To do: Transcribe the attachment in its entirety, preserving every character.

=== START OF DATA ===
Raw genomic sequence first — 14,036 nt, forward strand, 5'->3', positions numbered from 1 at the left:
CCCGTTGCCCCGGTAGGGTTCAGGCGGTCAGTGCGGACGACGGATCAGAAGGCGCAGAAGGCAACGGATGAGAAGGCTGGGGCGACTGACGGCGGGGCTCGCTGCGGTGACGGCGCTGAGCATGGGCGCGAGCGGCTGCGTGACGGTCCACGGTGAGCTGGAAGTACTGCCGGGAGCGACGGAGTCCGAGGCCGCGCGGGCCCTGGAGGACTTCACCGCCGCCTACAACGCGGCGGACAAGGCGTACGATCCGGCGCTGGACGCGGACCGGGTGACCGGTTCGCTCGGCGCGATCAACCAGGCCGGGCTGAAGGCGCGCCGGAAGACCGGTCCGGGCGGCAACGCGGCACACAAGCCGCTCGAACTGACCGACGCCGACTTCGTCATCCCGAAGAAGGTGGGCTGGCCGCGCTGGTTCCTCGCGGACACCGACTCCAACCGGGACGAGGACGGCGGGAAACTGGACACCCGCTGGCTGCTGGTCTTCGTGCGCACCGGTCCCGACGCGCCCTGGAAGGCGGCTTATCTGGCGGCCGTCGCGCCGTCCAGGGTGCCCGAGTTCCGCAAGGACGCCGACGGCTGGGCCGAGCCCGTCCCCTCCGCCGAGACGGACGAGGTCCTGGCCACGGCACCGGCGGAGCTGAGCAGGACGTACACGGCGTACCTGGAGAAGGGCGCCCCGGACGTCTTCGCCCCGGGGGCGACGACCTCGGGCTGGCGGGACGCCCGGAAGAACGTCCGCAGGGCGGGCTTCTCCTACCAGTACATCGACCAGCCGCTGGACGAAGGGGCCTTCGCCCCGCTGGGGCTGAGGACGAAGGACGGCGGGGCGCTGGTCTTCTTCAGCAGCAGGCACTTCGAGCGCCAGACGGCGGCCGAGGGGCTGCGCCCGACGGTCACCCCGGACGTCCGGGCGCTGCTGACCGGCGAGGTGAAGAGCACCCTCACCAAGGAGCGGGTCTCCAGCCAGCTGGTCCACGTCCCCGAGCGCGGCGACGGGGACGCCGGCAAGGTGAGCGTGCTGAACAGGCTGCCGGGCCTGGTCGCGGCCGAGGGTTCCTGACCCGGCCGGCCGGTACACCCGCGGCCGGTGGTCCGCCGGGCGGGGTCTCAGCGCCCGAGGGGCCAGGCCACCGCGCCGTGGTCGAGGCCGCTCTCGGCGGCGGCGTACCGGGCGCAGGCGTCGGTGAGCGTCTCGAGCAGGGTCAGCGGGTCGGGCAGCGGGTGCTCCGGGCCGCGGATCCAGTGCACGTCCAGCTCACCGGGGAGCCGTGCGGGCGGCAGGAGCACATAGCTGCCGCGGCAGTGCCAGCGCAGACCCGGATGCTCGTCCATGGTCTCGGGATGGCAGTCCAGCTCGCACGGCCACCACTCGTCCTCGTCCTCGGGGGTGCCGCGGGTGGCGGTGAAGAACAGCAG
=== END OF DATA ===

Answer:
Raw genomic sequence first — 14,036 nt, forward strand, 5'->3', positions numbered from 1 at the left:
CCCGTTGCCCCGGTAGGGTTCAGGCGGTCAGTGCGGACGACGGATCAGAAGGCGCAGAAGGCAACGGATGAGAAGGCTGGGGCGACTGACGGCGGGGCTCGCTGCGGTGACGGCGCTGAGCATGGGCGCGAGCGGCTGCGTGACGGTCCACGGTGAGCTGGAAGTACTGCCGGGAGCGACGGAGTCCGAGGCCGCGCGGGCCCTGGAGGACTTCACCGCCGCCTACAACGCGGCGGACAAGGCGTACGATCCGGCGCTGGACGCGGACCGGGTGACCGGTTCGCTCGGCGCGATCAACCAGGCCGGGCTGAAGGCGCGCCGGAAGACCGGTCCGGGCGGCAACGCGGCACACAAGCCGCTCGAACTGACCGACGCCGACTTCGTCATCCCGAAGAAGGTGGGCTGGCCGCGCTGGTTCCTCGCGGACACCGACTCCAACCGGGACGAGGACGGCGGGAAACTGGACACCCGCTGGCTGCTGGTCTTCGTGCGCACCGGTCCCGACGCGCCCTGGAAGGCGGCTTATCTGGCGGCCGTCGCGCCGTCCAGGGTGCCCGAGTTCCGCAAGGACGCCGACGGCTGGGCCGAGCCCGTCCCCTCCGCCGAGACGGACGAGGTCCTGGCCACGGCACCGGCGGAGCTGAGCAGGACGTACACGGCGTACCTGGAGAAGGGCGCCCCGGACGTCTTCGCCCCGGGGGCGACGACCTCGGGCTGGCGGGACGCCCGGAAGAACGTCCGCAGGGCGGGCTTCTCCTACCAGTACATCGACCAGCCGCTGGACGAAGGGGCCTTCGCCCCGCTGGGGCTGAGGACGAAGGACGGCGGGGCGCTGGTCTTCTTCAGCAGCAGGCACTTCGAGCGCCAGACGGCGGCCGAGGGGCTGCGCCCGACGGTCACCCCGGACGTCCGGGCGCTGCTGACCGGCGAGGTGAAGAGCACCCTCACCAAGGAGCGGGTCTCCAGCCAGCTGGTCCACGTCCCCGAGCGCGGCGACGGGGACGCCGGCAAGGTGAGCGTGCTGAACAGGCTGCCGGGCCTGGTCGCGGCCGAGGGTTCCTGACCCGGCCGGCCGGTACACCCGCGGCCGGTGGTCCGCCGGGCGGGGTCTCAGCGCCCGAGGGGCCAGGCCACCGCGCCGTGGTCGAGGCCGCTCTCGGCGGCGGCGTACCGGGCGCAGGCGTCGGTGAGCGTCTCGAGCAGGGTCAGCGGGTCGGGCAGCGGGTGCTCCGGGCCGCGGATCCAGTGCACGTCCAGCTCACCGGGGAGCCGTGCGGGCGGCAGGAGCACATAGCTGCCGCGGCAGTGCCAGCGCAGACCCGGATGCTCGTCCATGGTCTCGGGATGGCAGTCCAGCTCGCACGGCCACCACTCGTCCTCGTCCTCGGGGGTGCCGCGGGTGGCGGTGAAGAACAGCAG